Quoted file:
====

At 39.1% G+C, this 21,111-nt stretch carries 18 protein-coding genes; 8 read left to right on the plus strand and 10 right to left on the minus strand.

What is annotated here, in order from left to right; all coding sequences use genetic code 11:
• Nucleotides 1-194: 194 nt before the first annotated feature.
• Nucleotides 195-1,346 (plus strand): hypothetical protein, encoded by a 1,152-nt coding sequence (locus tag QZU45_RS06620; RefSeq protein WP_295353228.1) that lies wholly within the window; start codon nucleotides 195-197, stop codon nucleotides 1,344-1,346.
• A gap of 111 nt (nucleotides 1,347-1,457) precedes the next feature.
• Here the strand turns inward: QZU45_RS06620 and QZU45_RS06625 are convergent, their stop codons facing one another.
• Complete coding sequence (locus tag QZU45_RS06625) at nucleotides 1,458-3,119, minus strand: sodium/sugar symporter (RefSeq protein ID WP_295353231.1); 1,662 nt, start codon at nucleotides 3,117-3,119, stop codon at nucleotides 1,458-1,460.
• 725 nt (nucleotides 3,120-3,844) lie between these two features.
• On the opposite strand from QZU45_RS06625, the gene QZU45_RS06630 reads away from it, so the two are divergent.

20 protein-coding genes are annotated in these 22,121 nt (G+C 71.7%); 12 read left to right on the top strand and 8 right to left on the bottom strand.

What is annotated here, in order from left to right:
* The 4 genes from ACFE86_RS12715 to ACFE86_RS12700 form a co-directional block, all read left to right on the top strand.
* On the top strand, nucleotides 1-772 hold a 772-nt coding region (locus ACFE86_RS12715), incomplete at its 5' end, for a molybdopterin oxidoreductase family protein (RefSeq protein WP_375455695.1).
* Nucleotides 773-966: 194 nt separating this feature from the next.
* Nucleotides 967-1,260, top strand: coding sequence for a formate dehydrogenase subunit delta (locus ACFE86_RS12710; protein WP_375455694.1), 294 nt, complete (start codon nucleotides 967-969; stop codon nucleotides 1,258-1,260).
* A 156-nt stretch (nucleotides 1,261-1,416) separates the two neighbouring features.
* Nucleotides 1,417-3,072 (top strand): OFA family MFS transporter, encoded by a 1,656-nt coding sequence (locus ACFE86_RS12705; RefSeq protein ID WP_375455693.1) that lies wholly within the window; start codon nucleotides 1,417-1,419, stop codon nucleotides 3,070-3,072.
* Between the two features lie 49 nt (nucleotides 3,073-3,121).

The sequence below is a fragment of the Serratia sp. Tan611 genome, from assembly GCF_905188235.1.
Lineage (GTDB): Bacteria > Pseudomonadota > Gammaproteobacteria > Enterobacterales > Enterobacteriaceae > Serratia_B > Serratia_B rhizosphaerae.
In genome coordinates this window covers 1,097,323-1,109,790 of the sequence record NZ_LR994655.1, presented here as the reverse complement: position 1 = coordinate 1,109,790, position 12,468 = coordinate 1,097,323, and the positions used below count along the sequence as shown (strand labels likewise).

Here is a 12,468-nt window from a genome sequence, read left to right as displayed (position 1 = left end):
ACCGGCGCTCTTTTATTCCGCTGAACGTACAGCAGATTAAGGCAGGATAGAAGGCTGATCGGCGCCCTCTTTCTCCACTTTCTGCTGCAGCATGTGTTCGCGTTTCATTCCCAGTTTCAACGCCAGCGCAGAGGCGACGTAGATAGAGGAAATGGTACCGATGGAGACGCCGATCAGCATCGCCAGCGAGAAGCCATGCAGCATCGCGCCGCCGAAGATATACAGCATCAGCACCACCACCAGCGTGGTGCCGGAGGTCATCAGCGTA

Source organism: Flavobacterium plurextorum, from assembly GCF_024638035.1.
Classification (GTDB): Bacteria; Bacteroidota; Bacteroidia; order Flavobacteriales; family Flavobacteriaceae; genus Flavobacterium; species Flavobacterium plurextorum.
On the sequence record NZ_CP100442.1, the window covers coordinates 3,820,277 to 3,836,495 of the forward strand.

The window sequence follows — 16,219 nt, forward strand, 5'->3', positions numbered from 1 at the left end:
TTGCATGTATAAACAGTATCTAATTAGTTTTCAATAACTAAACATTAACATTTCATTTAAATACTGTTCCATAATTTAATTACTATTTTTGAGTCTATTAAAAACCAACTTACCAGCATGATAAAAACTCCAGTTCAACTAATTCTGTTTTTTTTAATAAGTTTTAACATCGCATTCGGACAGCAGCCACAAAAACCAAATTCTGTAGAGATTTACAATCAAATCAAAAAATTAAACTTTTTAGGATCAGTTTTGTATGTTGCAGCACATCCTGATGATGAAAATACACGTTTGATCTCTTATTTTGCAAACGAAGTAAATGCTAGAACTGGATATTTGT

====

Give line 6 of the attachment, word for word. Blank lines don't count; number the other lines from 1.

• Here the strand turns inward: QZU45_RS06620 and QZU45_RS06625 are convergent, their stop codons facing one another.